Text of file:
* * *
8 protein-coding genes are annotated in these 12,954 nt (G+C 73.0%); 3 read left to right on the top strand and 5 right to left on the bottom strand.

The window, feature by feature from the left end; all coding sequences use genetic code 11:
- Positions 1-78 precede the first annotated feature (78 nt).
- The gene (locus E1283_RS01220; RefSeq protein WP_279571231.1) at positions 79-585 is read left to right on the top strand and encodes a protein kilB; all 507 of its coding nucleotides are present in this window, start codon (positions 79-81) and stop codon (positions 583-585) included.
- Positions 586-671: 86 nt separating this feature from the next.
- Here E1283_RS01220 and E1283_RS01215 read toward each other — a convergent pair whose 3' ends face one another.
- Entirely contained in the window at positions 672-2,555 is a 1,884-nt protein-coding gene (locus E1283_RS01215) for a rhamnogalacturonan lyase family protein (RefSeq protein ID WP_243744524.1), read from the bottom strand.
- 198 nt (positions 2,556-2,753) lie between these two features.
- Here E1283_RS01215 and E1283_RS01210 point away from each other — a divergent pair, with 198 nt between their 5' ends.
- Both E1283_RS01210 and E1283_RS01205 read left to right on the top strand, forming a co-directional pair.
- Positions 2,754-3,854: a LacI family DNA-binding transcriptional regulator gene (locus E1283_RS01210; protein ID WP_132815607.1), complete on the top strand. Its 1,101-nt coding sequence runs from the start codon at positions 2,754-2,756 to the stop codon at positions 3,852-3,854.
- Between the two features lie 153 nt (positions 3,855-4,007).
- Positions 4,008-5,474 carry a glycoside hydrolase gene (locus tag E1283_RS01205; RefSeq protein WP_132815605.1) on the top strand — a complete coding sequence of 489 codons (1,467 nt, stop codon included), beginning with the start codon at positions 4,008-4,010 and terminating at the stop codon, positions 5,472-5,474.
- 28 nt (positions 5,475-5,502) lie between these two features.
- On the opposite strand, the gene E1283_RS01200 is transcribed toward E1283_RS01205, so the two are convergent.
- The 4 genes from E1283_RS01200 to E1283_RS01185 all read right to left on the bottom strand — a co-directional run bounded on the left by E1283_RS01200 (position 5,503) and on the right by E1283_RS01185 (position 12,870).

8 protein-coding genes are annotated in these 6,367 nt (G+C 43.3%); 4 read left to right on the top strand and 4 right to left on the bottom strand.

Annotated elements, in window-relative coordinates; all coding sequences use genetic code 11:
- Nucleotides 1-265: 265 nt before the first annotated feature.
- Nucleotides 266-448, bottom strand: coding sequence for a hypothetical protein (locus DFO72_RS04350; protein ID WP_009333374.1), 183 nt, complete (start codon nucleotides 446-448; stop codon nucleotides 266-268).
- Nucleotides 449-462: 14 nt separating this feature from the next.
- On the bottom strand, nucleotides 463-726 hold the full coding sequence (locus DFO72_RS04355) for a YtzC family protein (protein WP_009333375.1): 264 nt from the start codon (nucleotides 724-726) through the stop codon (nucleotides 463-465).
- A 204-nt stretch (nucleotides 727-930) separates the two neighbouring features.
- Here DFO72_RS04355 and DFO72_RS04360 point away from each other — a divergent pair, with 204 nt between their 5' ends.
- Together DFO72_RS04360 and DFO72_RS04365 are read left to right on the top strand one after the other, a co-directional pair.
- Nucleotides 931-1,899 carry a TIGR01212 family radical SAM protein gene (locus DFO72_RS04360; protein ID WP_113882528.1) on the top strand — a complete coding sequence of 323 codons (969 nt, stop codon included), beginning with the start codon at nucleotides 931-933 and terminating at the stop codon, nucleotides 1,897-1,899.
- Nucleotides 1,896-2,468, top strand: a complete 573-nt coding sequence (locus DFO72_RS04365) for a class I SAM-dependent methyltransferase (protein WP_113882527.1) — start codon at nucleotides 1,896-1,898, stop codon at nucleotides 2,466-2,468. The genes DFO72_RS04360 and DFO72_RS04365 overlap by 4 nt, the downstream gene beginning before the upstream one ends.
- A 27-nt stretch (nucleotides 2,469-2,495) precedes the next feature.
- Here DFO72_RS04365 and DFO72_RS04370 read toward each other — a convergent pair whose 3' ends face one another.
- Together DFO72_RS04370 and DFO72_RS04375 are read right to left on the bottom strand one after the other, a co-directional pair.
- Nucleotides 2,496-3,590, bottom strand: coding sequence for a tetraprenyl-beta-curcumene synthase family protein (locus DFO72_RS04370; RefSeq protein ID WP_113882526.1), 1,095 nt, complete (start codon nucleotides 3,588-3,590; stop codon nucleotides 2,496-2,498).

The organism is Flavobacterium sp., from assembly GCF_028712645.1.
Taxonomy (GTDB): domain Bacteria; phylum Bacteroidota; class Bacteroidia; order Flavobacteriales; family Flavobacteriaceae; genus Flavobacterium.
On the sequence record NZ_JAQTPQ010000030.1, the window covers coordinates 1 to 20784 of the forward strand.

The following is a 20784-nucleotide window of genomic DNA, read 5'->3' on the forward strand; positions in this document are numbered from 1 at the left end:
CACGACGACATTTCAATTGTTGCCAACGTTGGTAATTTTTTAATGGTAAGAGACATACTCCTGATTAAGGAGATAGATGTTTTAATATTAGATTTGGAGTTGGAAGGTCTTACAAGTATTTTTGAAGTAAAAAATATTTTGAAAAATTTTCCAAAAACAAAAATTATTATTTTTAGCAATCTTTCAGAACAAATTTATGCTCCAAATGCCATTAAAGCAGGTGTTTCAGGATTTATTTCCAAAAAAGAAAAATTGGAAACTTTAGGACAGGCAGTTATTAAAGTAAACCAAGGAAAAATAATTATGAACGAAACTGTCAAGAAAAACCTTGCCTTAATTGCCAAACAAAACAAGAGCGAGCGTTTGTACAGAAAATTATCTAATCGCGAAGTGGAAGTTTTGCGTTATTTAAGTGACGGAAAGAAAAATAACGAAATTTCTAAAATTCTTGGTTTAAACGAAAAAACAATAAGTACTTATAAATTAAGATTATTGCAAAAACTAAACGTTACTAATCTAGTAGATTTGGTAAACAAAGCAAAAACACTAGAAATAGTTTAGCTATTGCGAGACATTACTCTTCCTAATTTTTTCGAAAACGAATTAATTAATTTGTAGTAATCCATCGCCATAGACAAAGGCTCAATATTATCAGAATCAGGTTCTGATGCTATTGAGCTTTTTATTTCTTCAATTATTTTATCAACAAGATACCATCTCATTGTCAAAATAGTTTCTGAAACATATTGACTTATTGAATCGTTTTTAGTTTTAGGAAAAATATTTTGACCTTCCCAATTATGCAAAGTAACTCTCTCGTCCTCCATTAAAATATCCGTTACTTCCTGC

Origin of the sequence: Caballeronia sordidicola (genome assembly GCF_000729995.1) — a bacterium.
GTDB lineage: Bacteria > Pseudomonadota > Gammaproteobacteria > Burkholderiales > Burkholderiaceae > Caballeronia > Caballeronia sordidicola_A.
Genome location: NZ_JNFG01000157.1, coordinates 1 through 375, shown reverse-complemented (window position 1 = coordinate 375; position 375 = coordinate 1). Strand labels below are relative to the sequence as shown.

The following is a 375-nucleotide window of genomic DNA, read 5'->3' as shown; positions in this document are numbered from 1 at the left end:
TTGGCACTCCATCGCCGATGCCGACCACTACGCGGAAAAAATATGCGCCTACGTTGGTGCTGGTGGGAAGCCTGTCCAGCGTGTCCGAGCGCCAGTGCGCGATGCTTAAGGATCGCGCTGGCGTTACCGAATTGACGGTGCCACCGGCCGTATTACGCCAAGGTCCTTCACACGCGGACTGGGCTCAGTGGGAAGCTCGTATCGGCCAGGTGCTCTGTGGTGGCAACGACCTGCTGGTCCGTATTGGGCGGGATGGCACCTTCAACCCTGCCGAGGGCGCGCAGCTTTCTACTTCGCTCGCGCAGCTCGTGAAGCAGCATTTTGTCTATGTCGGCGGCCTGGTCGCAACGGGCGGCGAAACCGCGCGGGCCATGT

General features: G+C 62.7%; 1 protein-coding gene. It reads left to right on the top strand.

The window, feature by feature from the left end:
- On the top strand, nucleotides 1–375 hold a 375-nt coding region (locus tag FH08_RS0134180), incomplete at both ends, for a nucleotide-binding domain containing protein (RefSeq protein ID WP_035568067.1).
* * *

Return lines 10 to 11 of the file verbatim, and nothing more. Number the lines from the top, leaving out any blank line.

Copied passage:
- Both E1283_RS01210 and E1283_RS01205 read left to right on the top strand, forming a co-directional pair.
- Positions 2,754-3,854: a LacI family DNA-binding transcriptional regulator gene (locus E1283_RS01210; protein ID WP_132815607.1), complete on the top strand. Its 1,101-nt coding sequence runs from the start codon at positions 2,754-2,756 to the stop codon at positions 3,852-3,854.